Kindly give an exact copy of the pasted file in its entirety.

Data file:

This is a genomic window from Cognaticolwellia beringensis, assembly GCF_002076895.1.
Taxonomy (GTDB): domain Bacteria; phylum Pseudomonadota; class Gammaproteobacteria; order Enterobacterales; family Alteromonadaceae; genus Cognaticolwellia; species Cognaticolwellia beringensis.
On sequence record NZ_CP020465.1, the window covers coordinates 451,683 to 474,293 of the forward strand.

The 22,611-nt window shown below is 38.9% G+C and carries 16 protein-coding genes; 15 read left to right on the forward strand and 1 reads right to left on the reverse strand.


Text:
This is a genomic window from Cognaticolwellia beringensis, assembly GCF_002076895.1.
Taxonomy (GTDB): domain Bacteria; phylum Pseudomonadota; class Gammaproteobacteria; order Enterobacterales; family Alteromonadaceae; genus Cognaticolwellia; species Cognaticolwellia beringensis.
On sequence record NZ_CP020465.1, the window covers coordinates 451,683 to 474,293 of the forward strand.

The 22,611-nt window shown below is 38.9% G+C and carries 16 protein-coding genes; 15 read left to right on the forward strand and 1 reads right to left on the reverse strand.